The tricky thing about quantum fields specifically (as opposed to non-quantum, or classical, fields) is that we can't directly measure them, the way you would directly measure something like air temperature. You can't stick a field-o-meter at some point inside a proton and see what the values of the fields are there. The only way to get any information about a quantum field is to expose it to some sort of external "influence" and see how it reacts — this is what physicists call "observing" the particle. For a proton, this means hitting it with another high-energy particle, called a probe, in a particle accelerator and seeing what comes out. Each collision acts something like an X-ray, exposing a cross-sectional view of the innards of the proton.

Because these are quantum fields, though, the outcome you get from each collision is actually random. Sometimes nothing happens. Sometimes you get a low-energy electron coming out, sometimes you get a high-energy pion, sometimes you get several things together, and so on. In order to make a coherent picture of the structure of a proton, you have to subject a large number of them to these collisions, find some way of organizing collisions according to how the proton behaves in each one, and accumulate a distribution of the results.

Classification of collisions

Imagine a slow collision between two protons, each of which has relatively little energy. They just deflect each other due to mutual electrical repulsion. (This is called elastic scattering.)

animation of elastic proton scattering

If we give the protons more energy, though, we can force them to actually hit each other, and then the individual particles within them, called partons, start interacting.

animation of low-energy inelastic scattering

At higher energies, a proton-proton collision entails one of the partons in one proton interacting with one of the partons in the other proton. We characterize the collision by two variables — well, really three — which can be calculated from measurements made on the stuff that comes out:

  • x_p is the fraction of the probe proton's forward momentum that is carried by the probe parton
  • x_t is the same, but for the target proton
  • Q^2 is roughly the square of the amount of transverse (sideways) momentum transferred between the two partons.

With only a small amount of total energy available, x_p and x_t can't be particularly small. If they were, the interacting partons would have a small fraction of a small amount of energy, and the interaction products just wouldn't be able to go anywhere after they hit. Also, Q^2 tends to be small, because there's not enough energy to give the interacting particles much of a transverse "kick." You can actually write a mathematical relationship for this:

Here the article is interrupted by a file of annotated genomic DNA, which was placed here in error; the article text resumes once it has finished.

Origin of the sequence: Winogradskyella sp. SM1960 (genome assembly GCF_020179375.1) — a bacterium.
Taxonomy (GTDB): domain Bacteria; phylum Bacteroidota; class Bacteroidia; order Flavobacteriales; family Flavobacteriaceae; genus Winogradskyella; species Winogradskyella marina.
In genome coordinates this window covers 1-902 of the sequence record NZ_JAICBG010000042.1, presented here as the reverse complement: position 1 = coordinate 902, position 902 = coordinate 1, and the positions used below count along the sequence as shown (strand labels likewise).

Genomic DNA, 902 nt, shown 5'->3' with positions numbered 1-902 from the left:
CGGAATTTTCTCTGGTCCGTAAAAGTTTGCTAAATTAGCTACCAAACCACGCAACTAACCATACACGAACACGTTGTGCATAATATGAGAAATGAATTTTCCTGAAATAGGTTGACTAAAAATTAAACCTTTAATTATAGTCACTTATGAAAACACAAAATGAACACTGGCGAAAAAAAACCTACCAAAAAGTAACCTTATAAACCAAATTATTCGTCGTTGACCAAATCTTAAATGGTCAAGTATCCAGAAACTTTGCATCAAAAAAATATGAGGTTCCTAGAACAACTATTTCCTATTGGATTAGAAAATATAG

(\text{total energy})^2 = s = \frac{Q^2}{x_p x_t}

Collisions that occur in modern particle accelerators involve much more energy. There's enough to allow partons with very small values of x_p (in the probe) or x_t (in the target) to participate in the collision and easily make it out to be detected. Or alternatively, there's enough energy to allow the interacting partons to produce something with a large amount of transverse momentum. Accordingly, in these high-energy collisions we get a random distribution of all the combinations of x_p, x_t, and Q^2 that satisfy the relationship above.

Proton structure

Over many years of operating particle accelerators, physicists have found that the behavior of the target proton depends only on x_t and Q^2. In other words, targets in different collisions with the same values of x_t and Q^2 behave pretty much the same way. While there are some subtle details, the results of these decades of experiments can be summarized like this: at smaller values of x_t, the proton behaves like it has more constituent partons, and at larger values of Q^2, it behaves like it has smaller constituents.

This diagram shows how a proton might appear in different kinds of collisions. The contents of each circle represents, roughly, a "snapshot" of how the proton might behave in a collision at the corresponding values of x and Q^2.

kinematic diagram of proton composition

Physicists describe this apparently-changing composition using parton distribution functions, denoted f_i(x, Q^2), where i is the type of parton: up quark, antidown quark, gluon, etc. Mathematically inclined readers can roughly interpret the value of a parton distribution for a particular type of parton as the probability per unit x and per unit Q^2 that the probe interacts with that type of parton with that amount of momentum.

This diagram shows how the parton distributions relate to the "snapshots" in my last picture:

kinematic diagram of proton composition with PDFs

The general field I work in is dedicated to determining these parton distribution functions as accurately as possible, over as wide of a range of x and Q^2 as possible.

As particle accelerators get more and more powerful, we get to use them to explore more and more of this diagram. In particular, proton-ion collisions (which work more or less the same way) at the LHC cover a pretty large region of the diagram, as shown in this figure from a paper by Carlos Salgado:

diagram showing LHC reach in x-Q^2 space

I rotated it 90 degrees so the orientation would match that of my earlier diagrams. The small-x, low-Q^2 region at the upper left is particularly interesting, because we expect the parton distributions to start behaving considerably differently in those kinds of collisions. New effects, called saturation effects, come into play that don't occur anywhere else on the diagram. In my next post, I'll explain what saturation is and why we expect it to happen. Stay tuned!